Doctors Lounge - Gastroenterology Answers
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Forum Name: Gastroenterology Topics
|syralia - Wed Sep 16, 2009 6:08 am||
Greetings and than you for your time.
I just recently got the answer to my gastric emptying test and was told that there was a 'marked delay in gastric emptying' by my primary physician, but he did not really have much more information for me and I am awaiting approval to go to a tertiary treatment center for a ?possible gastric pacemaker?
My question are-
What exactly does 'marked gastric emptying' mean other than my stomach takes too long to empty?
I have other unexplained neuropathies (woke one morning in 2003 unable to use either hand, arms weak and with bells palsey on the left side of my face... I have regained use of my hands, though there is marked weakness and my hands are often numb and my face has regained mobility though there is still loss of sensation. The thought is possible MS, but no plaques are present so that is up for debate) and with the advent of this I wonder if there is a connection?
My gastric symptoms are- abdominal discomfort at all times, sometimes severe, diareah alternating with constipation but usually multiple loose stools a day, constant nausea and weight loss. I cannot stand anything touching my stomach so my pants are always loose but even the slight pressure of loose pants causes increased pain.
I have been limiting my diet more and more over the years, fried foods and fatty foods are a thing of the distant past. Red meats must be very lean and I usually try to eat only buffalo and deer meat since it is low in saturated fat, chicken breasts and baked plain fish. I avoid spices, raw veggies, salt, raw fruits and whole grains because I have learned they only make me feel worse and now I learn that my body was already craving and wanting the things that I could and should eat with this problem, but I really don't understand what 'marked delay' means in relation to severity and the information is almost impossible to find online. With a possible long wait for approval from insurance and perhaps having to go through many appeals to be able to see a specialist in this condition I would like to know more about it so that I can be forewarned and prepared for my appointment.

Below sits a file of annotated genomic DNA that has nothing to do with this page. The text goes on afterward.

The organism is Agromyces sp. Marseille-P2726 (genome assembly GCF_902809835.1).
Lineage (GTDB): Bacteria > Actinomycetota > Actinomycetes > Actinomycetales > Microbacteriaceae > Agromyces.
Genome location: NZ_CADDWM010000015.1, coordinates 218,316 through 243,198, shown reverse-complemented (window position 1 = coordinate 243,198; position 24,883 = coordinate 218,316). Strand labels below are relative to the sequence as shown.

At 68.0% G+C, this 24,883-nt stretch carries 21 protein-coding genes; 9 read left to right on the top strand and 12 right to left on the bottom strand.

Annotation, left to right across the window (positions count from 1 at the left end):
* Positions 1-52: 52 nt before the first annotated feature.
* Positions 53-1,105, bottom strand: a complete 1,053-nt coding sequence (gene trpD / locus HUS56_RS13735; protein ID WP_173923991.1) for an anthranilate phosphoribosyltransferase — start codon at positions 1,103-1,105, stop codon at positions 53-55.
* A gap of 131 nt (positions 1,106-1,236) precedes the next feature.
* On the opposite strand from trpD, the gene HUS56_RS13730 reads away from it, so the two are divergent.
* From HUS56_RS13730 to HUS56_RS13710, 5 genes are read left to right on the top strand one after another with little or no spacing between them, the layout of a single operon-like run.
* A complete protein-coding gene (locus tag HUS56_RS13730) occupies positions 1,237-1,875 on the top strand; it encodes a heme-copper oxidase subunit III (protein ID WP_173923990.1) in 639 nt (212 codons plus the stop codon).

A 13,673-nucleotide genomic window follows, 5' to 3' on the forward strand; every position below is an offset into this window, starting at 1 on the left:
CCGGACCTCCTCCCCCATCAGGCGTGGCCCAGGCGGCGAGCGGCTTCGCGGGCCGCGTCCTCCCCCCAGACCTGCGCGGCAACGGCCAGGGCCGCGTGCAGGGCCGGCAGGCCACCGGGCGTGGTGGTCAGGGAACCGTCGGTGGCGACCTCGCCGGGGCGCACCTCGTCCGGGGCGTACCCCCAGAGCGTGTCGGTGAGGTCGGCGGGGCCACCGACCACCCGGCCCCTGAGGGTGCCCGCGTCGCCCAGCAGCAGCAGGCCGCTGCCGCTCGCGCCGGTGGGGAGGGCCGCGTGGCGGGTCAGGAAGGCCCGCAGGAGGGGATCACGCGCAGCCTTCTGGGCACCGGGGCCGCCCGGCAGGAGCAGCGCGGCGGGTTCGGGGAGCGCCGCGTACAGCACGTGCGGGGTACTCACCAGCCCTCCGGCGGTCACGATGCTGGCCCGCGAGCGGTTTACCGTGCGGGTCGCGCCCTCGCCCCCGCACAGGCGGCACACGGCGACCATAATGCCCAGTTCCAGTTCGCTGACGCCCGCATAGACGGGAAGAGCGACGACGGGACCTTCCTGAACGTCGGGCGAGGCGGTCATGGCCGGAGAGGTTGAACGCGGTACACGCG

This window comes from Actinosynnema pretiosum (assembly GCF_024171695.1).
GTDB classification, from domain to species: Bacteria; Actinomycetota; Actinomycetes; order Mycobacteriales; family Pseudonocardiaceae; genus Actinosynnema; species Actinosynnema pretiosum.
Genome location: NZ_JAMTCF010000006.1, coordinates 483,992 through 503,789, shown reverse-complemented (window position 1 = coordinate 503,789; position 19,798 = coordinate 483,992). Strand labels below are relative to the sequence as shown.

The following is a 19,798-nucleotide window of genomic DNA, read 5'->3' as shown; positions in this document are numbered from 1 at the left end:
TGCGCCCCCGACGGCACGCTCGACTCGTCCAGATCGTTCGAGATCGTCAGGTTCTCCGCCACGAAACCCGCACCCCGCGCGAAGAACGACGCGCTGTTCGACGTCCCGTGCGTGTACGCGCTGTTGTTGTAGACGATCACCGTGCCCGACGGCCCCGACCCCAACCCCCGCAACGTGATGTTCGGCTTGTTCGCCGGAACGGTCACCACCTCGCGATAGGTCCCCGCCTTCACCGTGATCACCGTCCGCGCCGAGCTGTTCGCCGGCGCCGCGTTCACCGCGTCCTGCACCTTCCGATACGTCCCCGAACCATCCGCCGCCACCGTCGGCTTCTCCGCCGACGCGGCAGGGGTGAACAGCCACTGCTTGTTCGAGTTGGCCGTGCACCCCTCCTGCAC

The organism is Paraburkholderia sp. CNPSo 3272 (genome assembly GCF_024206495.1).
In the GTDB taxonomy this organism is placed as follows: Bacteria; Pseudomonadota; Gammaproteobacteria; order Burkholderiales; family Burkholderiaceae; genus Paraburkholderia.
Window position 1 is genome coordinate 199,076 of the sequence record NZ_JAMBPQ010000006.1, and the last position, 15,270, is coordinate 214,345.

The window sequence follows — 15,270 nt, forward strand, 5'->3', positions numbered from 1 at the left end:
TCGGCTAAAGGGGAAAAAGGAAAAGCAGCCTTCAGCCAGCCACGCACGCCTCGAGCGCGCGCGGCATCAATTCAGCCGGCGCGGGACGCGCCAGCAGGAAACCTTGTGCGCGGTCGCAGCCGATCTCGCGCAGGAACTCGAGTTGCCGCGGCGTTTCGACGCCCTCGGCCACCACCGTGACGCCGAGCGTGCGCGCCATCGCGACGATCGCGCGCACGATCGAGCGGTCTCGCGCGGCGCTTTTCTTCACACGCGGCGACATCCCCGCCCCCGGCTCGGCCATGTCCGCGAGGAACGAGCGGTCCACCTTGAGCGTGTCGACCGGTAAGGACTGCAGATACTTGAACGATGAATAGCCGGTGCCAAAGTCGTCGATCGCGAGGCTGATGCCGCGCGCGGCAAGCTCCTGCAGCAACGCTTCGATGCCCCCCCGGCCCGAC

I am not diabetic, do not have insulin resistance and am not hyperthyroid and the only things I can find relate to these conditions.
Any information and suggestions would be greatly appreciated.
|Dr.M.Aroon kamath - Fri Nov 27, 2009 1:19 am||
Gastric emptying is a highly complex and as yet not fully understood phenomenon.The rate of gastric emptying is strongly influenced by both volume and composition of gastric contents
The gastric contractions are generally of two types.
- contractions following a meal and
- contractions that go on in between meals.
Some studies indicate that gastric contractions are generated by slow waves in the smooth muscle, which occur in the absence of neural activity and are thus believed to be myogenic. This myogenic activity in the digestive tract is believed to originate in the interstitial cells of Cajal (ICC), which act as pacemakers, generating slow waves in the smooth muscle, which then travel all the way down to the large gut in between meals.The autonomic system perhaps modulates the gastric peristaltic activity.
There is considerable normal variability among healthy people in transit times through different sections of the gatrointestinal tract. Secondly, the time required for material to move through the digestive tube is significantly affected by the composition of the meal. Finally, transit time is believed to be influenced by such factors as psychological stress, gender and reproductive status.
Transit times are studied by the following ways...
- Radiography following a barium-labelled meal.
- Breath hydrogen analysis
- Scintigraphic Gastric Accommodation etc.
I hope the tertiary center would confirm if inded you really have gastroparesis.Your large bowel symptoms are unlike those of gastroparesis.There are certain drugs which can cause gastroparesis, such as...
Calcium channel blockers
To this list, i should add one more...ie, calcium. Calcium has been and being extensively studied in connection with gastroparesis.You seem to be on 'TUMS Ultra 1000 mg'. I hope this fact was taken into consideration while interpreting the results of gastric transit time studies.
Media are replete with the supposed links between Ehlers-Danlos syndrome and gastroparesis. There does not seem to be solid scientific evidence to back up these reports.
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